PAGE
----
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Knitting

I finished a foxy bib for a baby shower present,

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I put the thumbs on the mitts,

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and have finished the body and icord hem on the Meris cardigan; on to the button bands….

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Ridgefield birds, and darning success

11/30/2019  Ridgefield Wildlife Refuge, WA

On a cold morning we walked the Oaks to Wetlands Trail in the northern unit – the best views are from the railroad bridge. (Hike #55, 2 miles)

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Swans in the lake…

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Frosty leaves

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Bird, oak galls.

We then drove the Auto Tour Route in the southern River ‘S’ unit and saw many more birds than were here in early October.

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View from the bird blind – swans and geese will be closer on the far side of the driving loop.

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Beyond the lake, a large flock of tall birds…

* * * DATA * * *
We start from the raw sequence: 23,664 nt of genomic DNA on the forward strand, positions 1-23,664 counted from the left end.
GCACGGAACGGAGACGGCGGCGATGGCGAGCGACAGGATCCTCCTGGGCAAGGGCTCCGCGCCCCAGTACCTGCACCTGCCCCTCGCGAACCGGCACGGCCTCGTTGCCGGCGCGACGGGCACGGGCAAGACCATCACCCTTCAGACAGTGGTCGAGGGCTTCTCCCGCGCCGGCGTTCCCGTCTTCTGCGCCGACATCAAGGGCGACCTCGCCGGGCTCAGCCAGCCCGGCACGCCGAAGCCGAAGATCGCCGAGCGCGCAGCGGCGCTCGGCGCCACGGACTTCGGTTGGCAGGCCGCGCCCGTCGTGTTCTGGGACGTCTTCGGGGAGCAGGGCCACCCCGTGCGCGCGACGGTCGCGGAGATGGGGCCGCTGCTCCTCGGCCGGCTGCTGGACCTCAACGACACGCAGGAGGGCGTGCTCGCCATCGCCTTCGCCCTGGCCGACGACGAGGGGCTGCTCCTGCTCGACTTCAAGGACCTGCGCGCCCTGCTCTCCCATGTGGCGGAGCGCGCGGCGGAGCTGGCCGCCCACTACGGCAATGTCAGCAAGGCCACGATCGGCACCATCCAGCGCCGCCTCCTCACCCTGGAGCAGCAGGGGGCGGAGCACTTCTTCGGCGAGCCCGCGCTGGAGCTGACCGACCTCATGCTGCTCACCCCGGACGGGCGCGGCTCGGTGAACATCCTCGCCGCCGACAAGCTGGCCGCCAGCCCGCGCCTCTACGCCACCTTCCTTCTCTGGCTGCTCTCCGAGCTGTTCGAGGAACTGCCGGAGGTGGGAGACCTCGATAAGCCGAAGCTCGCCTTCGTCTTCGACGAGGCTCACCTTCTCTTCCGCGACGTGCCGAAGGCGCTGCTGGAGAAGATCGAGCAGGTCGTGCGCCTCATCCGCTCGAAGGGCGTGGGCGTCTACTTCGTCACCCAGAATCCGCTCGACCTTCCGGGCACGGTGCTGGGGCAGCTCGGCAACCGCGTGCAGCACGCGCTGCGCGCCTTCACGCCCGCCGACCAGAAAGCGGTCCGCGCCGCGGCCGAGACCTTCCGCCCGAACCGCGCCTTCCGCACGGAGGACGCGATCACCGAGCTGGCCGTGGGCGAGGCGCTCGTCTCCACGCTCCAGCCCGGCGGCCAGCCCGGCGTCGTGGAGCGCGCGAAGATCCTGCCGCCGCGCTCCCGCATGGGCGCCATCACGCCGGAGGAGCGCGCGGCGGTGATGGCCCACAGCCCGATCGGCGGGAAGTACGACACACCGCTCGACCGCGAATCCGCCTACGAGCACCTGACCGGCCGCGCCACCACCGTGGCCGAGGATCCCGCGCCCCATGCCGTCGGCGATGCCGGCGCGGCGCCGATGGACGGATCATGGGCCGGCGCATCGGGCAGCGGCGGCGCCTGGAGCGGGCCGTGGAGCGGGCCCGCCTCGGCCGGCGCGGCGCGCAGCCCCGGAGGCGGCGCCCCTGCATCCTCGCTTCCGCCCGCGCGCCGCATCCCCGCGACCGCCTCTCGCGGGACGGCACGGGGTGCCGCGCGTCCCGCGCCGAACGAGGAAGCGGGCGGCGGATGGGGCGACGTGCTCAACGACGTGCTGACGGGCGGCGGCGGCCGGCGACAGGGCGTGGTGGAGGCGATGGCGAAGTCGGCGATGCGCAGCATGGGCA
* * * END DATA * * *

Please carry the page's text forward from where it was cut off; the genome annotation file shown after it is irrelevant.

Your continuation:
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Zooming in-

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sand hill cranes, a heron,

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and an egret.

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A great blue heron landed right next to the road.

Meanwhile, in the lake:

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Lots of geese and swans,

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and a black swan.

Knitting and the darning pile:

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Fingerless mitts – just need the thumbs. Malabrigo Arroyo in the Jupiter color way.

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Darned and depilled – three pairs of socks and a sweater!

Reflections and birds at Steigerwald Lake, WA

11/23/2019

This is the place we go to see upside down trees that don’t exist except as reflected imagery in water.

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Mt Hood beyond the lake.

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And birds. We enjoy spotting them in their home, though we are not true ‘birders’.